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Re: Repository Layout

From: William Nagel <bill_at_stagelogic.com>
Date: 2005-10-19 07:13:51 CEST

On Oct 18, 2005, at 1:42 AM, Daniel Buchholz wrote:

> Guys,
> this has probably asked a zillion times, but I could not find
> suitable hits in the archive.
> I am in the process of setting up a new repository layout for our
> dev group. We are moving away from the concept of bigger releases
> every few months to rather small feature releases on a weekly
> basis, just when stable code for the relevant features is ready. On
> another project the release frequency even could become shorter, a
> release every day or two.
> The old concept was easy. Mainline-dev on the trunk, that branches
> to release- or hotfix-branches when the product is release. Fixes
> were merged from the branch to the trunk.
> But now noone knows when which feature becomes availabe. In
> addition we have a test systems which all code has to go through
> before its release. And in exactly this case its quite possible
> that one feature is released earlier than another which appeared on
> the test system earlier.

So if I understand you correctly, you have a number of different
features being developed by different developers. As those features
are finished, you will release them in some order (which is not
necessarily first in/first out).

> Im not too happy with the concept of feature branches as I suppose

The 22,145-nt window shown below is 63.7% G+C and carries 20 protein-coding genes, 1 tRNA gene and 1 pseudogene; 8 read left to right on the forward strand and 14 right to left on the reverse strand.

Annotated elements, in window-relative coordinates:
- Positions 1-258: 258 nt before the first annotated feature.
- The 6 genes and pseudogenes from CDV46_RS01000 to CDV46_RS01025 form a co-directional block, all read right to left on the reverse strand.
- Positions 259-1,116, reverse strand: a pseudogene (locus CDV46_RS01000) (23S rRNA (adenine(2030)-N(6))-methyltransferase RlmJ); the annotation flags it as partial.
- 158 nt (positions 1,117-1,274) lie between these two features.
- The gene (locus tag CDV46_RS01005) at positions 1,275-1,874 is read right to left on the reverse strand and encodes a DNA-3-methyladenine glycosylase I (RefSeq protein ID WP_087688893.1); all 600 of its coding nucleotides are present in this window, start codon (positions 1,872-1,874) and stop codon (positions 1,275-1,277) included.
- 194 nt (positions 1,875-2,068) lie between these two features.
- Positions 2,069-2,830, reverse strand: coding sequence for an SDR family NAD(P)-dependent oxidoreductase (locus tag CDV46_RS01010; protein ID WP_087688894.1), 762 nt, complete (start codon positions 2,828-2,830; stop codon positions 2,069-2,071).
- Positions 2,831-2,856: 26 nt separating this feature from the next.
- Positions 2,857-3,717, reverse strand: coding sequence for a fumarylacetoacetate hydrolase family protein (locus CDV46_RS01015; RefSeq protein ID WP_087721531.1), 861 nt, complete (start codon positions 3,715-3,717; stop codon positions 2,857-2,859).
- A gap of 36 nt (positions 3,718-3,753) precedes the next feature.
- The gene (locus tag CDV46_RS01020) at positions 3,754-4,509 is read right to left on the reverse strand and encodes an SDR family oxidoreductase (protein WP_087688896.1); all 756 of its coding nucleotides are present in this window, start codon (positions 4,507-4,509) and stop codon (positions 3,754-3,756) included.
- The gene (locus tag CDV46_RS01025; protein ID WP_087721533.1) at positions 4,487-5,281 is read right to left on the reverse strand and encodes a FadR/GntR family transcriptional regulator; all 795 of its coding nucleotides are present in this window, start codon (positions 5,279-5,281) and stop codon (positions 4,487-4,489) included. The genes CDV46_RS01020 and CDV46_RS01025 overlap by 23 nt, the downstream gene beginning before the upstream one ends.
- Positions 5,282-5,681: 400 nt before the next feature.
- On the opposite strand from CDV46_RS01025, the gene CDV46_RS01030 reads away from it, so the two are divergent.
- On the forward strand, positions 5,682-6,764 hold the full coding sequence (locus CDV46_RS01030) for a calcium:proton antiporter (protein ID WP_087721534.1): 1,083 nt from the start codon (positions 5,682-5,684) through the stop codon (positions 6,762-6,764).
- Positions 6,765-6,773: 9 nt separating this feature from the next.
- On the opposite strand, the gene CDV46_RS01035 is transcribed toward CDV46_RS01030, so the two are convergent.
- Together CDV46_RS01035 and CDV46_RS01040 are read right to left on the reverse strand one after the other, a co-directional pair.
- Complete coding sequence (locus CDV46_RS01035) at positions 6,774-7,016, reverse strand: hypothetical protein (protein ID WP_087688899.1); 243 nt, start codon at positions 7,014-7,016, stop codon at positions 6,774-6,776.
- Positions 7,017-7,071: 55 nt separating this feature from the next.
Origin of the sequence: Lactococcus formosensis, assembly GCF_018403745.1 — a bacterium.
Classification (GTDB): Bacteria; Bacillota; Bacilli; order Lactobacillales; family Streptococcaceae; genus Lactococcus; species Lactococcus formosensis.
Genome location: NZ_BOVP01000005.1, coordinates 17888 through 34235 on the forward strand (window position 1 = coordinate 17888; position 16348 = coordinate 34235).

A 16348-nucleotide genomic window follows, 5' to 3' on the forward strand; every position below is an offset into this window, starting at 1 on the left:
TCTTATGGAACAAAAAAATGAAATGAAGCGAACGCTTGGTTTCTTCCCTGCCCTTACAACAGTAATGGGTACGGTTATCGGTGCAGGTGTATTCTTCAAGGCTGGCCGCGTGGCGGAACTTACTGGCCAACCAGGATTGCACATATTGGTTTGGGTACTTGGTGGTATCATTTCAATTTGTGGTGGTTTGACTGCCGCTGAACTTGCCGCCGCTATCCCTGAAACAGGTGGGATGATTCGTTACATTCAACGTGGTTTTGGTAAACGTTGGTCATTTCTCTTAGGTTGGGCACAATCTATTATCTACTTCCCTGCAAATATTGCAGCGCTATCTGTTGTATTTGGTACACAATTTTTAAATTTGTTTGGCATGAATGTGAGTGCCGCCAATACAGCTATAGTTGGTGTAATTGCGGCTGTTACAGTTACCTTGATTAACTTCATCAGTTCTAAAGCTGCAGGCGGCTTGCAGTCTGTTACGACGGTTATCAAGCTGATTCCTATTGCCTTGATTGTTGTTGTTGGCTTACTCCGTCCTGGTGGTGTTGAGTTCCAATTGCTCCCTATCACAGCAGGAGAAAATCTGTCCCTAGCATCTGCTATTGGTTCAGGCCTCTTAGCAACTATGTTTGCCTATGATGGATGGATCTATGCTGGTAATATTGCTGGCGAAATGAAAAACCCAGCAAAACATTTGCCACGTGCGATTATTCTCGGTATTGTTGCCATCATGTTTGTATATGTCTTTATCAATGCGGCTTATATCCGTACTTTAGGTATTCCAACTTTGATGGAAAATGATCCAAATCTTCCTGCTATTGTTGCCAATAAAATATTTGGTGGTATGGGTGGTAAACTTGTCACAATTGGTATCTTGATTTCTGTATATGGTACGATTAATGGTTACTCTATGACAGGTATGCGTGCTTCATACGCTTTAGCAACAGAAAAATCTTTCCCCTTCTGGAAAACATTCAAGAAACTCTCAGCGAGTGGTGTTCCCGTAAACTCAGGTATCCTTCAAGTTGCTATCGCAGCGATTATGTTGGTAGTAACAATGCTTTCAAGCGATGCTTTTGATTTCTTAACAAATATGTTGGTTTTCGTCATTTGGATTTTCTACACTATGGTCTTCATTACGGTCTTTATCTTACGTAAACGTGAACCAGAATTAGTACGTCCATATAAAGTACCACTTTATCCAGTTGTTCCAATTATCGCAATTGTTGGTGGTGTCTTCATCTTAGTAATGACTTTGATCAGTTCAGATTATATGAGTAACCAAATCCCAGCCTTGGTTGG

> Im not able to find things in the repo sooner or later as all will
> become cluttered with hundreds of feature branches.

I'd suggest organizing your feature branches into categorized
subdirectories. That way they'll be easier to find. For example,
you might use a layout like this:

     |-> features
             |-> in_process
             | |
             | |-> feature_1
             | |-> feature_2
             |-> released
                     |-> release_1_1_0
                     |-> release_1_1_1

> How do I ensure that no developer will kill his colleagues code
> when releasing his code to the test system.

Have multiple test branches. Each developer could have their own
individual test branch that they could merge changes into for an
initial test run. Then once the changes have been shown to work,
they could be merged over to the main branch.

> Do I have to set up a test branch?
> What happens on the trunk? Only "RTM" code there?

I'm not sure what you mean by "RTM". You may find, though, that it
doesn't really even make sense to have a "trunk" directory. Instead,
you can just set up a workflow that goes from feature branch->testing
branch->release branch.


> How do you handle this?
> Daniel

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Received on Wed Oct 19 07:15:34 2005

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